But, as you start to acquire a perspective on the great minds of the past, as you read books like The Illiad and The Odyssey, when you read the plays of Shakespeare, when you read great thinkers in philosophy like Nietzsche or Plato or Aristotle. When you first encounter them--or you read a great book, like The Sound and the Fury. Read The Sound and the Fury, the first time, you don't get much out of it. It's like, 'I don't even know what's happening. I don't know who's talking, that's a waste of time.' That is a reasonable first reaction. Most of the ideas in these great books are hard. They're not obvious. It's not a list. It's not something to memorize. It's not something to be tested on. It's something to be internalized and used. It is to grapple with these great texts and in the experience of trying to understand them and seeing their richness giving you a set of ideas and a set of perspectives that you can point elsewhere.

That's real education. Real education is when you realize that an idea that you read in one place is actually related to this other idea over here; and when I put them together, I get something new. That's called thinking. Right?

We tend to think of thinking as doing a big math problem, or--what would be another example? Creating a molecule. Now, creating a molecule in chemistry lab requires creativity. It requires deep understanding of the fundamentals. But some of it's trial-and-error. Nothing wrong with trial-and-error. It's a huge part of the acquisition of knowledge and experience.

But, the idea of education that I'm talking about would be to take a concept like, say, randomness. Randomness is not hard to define. We understand 'random.' It means, 'Oh, it's not regular. It doesn't have a formal process, perhaps, that has a predictable outcome.' That's a bad, but not a horrible definition of randomness. But, to understand randomness--to spend your lifetime thinking about it and getting a deeper and deeper and richer understanding. Same thing would be true of risk, uncertainty, data. How to think about those things.

Take a trivial example. I want to understand something. It might be income, in a nation. It might be how long it takes people to travel a certain distance. It might be a particular group of people, how tall they are. And, we have statistical methods for doing those things. And, the most common one is the average. Now the average is a really amazing tool that somebody thought of, to think about how to summarize a very diverse set of information.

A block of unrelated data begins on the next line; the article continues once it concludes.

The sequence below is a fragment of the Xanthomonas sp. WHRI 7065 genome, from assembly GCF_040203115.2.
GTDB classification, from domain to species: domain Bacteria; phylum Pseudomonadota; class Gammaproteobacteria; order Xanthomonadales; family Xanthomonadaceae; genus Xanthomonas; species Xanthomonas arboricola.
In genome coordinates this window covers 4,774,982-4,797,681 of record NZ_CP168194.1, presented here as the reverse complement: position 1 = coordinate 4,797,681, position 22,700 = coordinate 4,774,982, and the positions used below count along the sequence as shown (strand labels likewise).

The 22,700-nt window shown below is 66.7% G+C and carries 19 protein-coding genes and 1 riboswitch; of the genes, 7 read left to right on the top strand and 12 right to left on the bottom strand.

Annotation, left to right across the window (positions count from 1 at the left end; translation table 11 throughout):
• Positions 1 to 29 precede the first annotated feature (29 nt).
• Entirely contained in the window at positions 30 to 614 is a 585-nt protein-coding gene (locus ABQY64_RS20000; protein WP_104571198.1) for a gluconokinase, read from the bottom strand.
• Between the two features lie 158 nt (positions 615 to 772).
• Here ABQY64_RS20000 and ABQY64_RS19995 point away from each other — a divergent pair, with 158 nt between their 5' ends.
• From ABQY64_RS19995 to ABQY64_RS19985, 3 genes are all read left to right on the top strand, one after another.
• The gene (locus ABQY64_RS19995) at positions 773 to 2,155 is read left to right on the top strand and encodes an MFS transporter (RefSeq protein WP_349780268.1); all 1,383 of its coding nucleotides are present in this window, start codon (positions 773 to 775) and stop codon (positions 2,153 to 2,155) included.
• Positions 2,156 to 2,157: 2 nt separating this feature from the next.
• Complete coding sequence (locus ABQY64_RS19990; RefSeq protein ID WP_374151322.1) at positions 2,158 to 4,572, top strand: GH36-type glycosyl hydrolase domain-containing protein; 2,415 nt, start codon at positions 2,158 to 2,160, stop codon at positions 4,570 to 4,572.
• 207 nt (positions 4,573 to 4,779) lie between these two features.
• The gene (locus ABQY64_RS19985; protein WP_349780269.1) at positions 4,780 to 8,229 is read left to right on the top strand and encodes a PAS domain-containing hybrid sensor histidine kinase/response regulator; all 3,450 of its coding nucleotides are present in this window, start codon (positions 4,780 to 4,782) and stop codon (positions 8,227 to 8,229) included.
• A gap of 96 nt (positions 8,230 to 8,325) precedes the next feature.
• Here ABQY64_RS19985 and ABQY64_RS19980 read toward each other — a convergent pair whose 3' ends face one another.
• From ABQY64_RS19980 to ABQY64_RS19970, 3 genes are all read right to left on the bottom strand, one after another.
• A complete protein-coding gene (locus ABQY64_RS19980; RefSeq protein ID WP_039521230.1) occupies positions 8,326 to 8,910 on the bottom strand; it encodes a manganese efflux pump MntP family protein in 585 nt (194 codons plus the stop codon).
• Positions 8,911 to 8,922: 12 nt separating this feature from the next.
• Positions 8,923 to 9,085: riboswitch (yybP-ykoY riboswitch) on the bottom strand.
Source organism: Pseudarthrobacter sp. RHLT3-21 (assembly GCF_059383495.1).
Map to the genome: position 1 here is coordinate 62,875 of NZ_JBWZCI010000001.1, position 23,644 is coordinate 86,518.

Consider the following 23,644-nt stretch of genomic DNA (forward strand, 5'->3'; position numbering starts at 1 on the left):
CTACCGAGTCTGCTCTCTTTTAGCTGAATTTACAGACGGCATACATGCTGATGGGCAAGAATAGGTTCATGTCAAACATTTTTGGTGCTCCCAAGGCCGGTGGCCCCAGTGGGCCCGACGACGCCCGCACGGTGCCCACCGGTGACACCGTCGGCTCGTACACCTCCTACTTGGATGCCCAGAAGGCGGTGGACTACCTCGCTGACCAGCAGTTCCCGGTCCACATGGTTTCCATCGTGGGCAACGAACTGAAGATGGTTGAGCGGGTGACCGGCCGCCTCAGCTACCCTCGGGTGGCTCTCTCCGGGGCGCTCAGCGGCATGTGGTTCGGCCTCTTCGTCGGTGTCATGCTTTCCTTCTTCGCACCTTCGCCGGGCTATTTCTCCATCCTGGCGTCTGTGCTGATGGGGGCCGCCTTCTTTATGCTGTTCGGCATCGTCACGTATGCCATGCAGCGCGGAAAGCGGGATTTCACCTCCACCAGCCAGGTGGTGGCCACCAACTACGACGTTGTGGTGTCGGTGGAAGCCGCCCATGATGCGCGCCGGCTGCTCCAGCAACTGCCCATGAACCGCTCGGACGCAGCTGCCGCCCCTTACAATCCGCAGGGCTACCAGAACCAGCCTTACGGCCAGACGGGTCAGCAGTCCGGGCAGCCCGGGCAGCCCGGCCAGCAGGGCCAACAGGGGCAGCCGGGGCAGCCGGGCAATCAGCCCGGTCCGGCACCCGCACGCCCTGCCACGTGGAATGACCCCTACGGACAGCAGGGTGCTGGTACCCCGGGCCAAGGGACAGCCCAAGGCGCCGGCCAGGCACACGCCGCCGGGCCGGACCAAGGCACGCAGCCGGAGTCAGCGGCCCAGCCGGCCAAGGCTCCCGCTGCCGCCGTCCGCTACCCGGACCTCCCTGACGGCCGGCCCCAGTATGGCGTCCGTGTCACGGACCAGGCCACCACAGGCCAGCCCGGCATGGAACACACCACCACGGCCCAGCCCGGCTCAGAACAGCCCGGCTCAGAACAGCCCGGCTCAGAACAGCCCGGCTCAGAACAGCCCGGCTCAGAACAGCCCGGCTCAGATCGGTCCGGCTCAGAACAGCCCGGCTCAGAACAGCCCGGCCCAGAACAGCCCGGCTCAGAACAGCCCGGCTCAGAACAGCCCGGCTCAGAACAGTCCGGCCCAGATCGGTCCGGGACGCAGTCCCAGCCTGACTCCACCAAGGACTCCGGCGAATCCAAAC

So, most people, I think, listening know what the definition of average is. You take all the observations in the sample that you're looking at, you add them all up, and you divide by the number of observations of the sample. That's the definition of an average. So, now, you know what an average is. But you don't understand the average. You might be fooled into thinking you do, because you know the definition, but to understand it deeply? Just to throw a few things out, first thing you might want to worry about is, 'Well, how representative is the average of the group?' I mean, is the average a good measure of the average, meaning the--in everyday life we use the word average to mean, like, typical. Is the average person typical? Is the average income typical?

If you want to understand data, you start to think about the idea of an outlier--something that's wildly different from the average, not similar to the other observations. That would be one example.

Or: How deep is this river? I can't swim. So, I'm worried if I cross it, I'll drown. It's a very wide river. How deep is it? Well, on average, it's a foot deep. Oh, okay. Then I can cross. Well, no. That would be dangerous. It could be safe to cross, even though the average is only a foot, there could be many large stretches that are much deeper than a foot, and you'll drown and die. 'Oh, yeah. I get that. Yeah. Yeah. Yeah. Okay. Okay. Okay.' As you start to think and learn more and more about the complexity of variation within any data set, you start to realize that average is really complicated.

And so then you'll have an illustration of that, like I just gave you on the river. 'Oh, okay. I get that. Oh, that means that if I'm crossing a river and I can't swim, I better know more about it than just how deep it is on average.' I probably want to know what's the deepest it gets, and for how far? 'Oh, okay. I got that. I got that.' Great.